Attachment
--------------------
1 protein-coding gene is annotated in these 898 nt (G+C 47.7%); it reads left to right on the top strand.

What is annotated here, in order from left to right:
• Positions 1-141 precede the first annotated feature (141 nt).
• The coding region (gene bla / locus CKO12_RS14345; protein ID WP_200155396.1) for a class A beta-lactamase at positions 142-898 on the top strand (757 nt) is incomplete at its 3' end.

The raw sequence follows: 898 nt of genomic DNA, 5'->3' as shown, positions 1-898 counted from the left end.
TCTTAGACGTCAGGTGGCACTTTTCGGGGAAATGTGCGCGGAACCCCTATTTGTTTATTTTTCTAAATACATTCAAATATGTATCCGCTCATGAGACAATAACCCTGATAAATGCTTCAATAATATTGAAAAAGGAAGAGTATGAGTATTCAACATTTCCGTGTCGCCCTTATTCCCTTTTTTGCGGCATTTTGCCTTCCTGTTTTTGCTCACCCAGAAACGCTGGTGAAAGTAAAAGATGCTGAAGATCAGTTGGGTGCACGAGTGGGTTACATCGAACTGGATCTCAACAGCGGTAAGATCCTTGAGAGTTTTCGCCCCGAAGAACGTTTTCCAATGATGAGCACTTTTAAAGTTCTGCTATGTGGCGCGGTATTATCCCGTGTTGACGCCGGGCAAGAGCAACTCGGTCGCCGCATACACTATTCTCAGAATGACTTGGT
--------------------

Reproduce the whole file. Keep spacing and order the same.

1 protein-coding gene is annotated in these 898 nt (G+C 47.7%); it reads left to right on the top strand.

What is annotated here, in order from left to right:
• Positions 1-141 precede the first annotated feature (141 nt).
• The coding region (gene bla / locus CKO12_RS14345; protein ID WP_200155396.1) for a class A beta-lactamase at positions 142-898 on the top strand (757 nt) is incomplete at its 3' end.

The raw sequence follows: 898 nt of genomic DNA, 5'->3' as shown, positions 1-898 counted from the left end.
TCTTAGACGTCAGGTGGCACTTTTCGGGGAAATGTGCGCGGAACCCCTATTTGTTTATTTTTCTAAATACATTCAAATATGTATCCGCTCATGAGACAATAACCCTGATAAATGCTTCAATAATATTGAAAAAGGAAGAGTATGAGTATTCAACATTTCCGTGTCGCCCTTATTCCCTTTTTTGCGGCATTTTGCCTTCCTGTTTTTGCTCACCCAGAAACGCTGGTGAAAGTAAAAGATGCTGAAGATCAGTTGGGTGCACGAGTGGGTTACATCGAACTGGATCTCAACAGCGGTAAGATCCTTGAGAGTTTTCGCCCCGAAGAACGTTTTCCAATGATGAGCACTTTTAAAGTTCTGCTATGTGGCGCGGTATTATCCCGTGTTGACGCCGGGCAAGAGCAACTCGGTCGCCGCATACACTATTCTCAGAATGACTTGGT